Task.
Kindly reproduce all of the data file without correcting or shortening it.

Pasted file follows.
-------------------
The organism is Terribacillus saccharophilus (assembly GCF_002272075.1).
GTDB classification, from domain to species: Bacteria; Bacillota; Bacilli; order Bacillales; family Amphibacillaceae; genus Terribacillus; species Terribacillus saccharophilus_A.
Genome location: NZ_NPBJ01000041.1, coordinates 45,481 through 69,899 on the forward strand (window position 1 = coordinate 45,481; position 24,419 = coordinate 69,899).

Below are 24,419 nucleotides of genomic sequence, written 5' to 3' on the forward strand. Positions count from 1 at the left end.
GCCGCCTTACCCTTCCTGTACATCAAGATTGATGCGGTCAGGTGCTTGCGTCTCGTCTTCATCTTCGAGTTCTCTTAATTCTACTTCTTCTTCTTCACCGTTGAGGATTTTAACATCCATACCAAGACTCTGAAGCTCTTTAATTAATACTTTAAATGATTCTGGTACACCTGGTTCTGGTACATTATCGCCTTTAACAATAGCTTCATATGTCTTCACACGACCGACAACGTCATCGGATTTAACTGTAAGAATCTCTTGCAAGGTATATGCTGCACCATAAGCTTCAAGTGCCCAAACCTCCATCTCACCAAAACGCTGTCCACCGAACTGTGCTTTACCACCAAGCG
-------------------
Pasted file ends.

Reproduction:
The organism is Terribacillus saccharophilus (assembly GCF_002272075.1).
GTDB classification, from domain to species: Bacteria; Bacillota; Bacilli; order Bacillales; family Amphibacillaceae; genus Terribacillus; species Terribacillus saccharophilus_A.
Genome location: NZ_NPBJ01000041.1, coordinates 45,481 through 69,899 on the forward strand (window position 1 = coordinate 45,481; position 24,419 = coordinate 69,899).

Below are 24,419 nucleotides of genomic sequence, written 5' to 3' on the forward strand. Positions count from 1 at the left end.
GCCGCCTTACCCTTCCTGTACATCAAGATTGATGCGGTCAGGTGCTTGCGTCTCGTCTTCATCTTCGAGTTCTCTTAATTCTACTTCTTCTTCTTCACCGTTGAGGATTTTAACATCCATACCAAGACTCTGAAGCTCTTTAATTAATACTTTAAATGATTCTGGTACACCTGGTTCTGGTACATTATCGCCTTTAACAATAGCTTCATATGTCTTCACACGACCGACAACGTCATCGGATTTAACTGTAAGAATCTCTTGCAAGGTATATGCTGCACCATAAGCTTCAAGTGCCCAAACCTCCATCTCACCAAAACGCTGTCCACCGAACTGTGCTTTACCACCAAGCG